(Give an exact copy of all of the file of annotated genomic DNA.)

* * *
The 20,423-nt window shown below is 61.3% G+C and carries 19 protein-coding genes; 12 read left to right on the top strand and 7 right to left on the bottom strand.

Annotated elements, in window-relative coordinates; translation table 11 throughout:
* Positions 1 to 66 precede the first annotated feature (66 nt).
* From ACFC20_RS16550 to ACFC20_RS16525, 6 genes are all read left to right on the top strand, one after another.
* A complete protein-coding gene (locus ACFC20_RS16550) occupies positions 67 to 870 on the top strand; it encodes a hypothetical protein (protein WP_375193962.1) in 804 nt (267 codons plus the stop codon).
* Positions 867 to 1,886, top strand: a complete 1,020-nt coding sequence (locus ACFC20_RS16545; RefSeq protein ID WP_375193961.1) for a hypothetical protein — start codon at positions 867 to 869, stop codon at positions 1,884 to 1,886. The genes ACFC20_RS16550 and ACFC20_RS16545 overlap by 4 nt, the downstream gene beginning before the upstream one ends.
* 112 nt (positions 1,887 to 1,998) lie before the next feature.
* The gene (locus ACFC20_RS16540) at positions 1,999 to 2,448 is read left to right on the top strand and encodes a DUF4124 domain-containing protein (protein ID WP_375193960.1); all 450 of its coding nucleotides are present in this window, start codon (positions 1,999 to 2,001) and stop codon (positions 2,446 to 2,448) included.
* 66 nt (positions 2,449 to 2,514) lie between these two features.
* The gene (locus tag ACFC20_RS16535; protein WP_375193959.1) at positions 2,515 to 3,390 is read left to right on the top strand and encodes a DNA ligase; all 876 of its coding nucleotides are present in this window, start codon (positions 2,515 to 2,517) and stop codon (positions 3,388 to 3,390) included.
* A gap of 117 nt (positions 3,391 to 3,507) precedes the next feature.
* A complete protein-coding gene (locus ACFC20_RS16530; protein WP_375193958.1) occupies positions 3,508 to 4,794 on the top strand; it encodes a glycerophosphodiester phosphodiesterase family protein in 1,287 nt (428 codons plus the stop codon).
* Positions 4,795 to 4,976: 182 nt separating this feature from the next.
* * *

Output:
The 20,423-nt window shown below is 61.3% G+C and carries 19 protein-coding genes; 12 read left to right on the top strand and 7 right to left on the bottom strand.

Annotated elements, in window-relative coordinates; translation table 11 throughout:
* Positions 1 to 66 precede the first annotated feature (66 nt).
* From ACFC20_RS16550 to ACFC20_RS16525, 6 genes are all read left to right on the top strand, one after another.
* A complete protein-coding gene (locus ACFC20_RS16550) occupies positions 67 to 870 on the top strand; it encodes a hypothetical protein (protein WP_375193962.1) in 804 nt (267 codons plus the stop codon).
* Positions 867 to 1,886, top strand: a complete 1,020-nt coding sequence (locus ACFC20_RS16545; RefSeq protein ID WP_375193961.1) for a hypothetical protein — start codon at positions 867 to 869, stop codon at positions 1,884 to 1,886. The genes ACFC20_RS16550 and ACFC20_RS16545 overlap by 4 nt, the downstream gene beginning before the upstream one ends.
* 112 nt (positions 1,887 to 1,998) lie before the next feature.
* The gene (locus ACFC20_RS16540) at positions 1,999 to 2,448 is read left to right on the top strand and encodes a DUF4124 domain-containing protein (protein ID WP_375193960.1); all 450 of its coding nucleotides are present in this window, start codon (positions 1,999 to 2,001) and stop codon (positions 2,446 to 2,448) included.
* 66 nt (positions 2,449 to 2,514) lie between these two features.
* The gene (locus tag ACFC20_RS16535; protein WP_375193959.1) at positions 2,515 to 3,390 is read left to right on the top strand and encodes a DNA ligase; all 876 of its coding nucleotides are present in this window, start codon (positions 2,515 to 2,517) and stop codon (positions 3,388 to 3,390) included.
* A gap of 117 nt (positions 3,391 to 3,507) precedes the next feature.
* A complete protein-coding gene (locus ACFC20_RS16530; protein WP_375193958.1) occupies positions 3,508 to 4,794 on the top strand; it encodes a glycerophosphodiester phosphodiesterase family protein in 1,287 nt (428 codons plus the stop codon).
* Positions 4,795 to 4,976: 182 nt separating this feature from the next.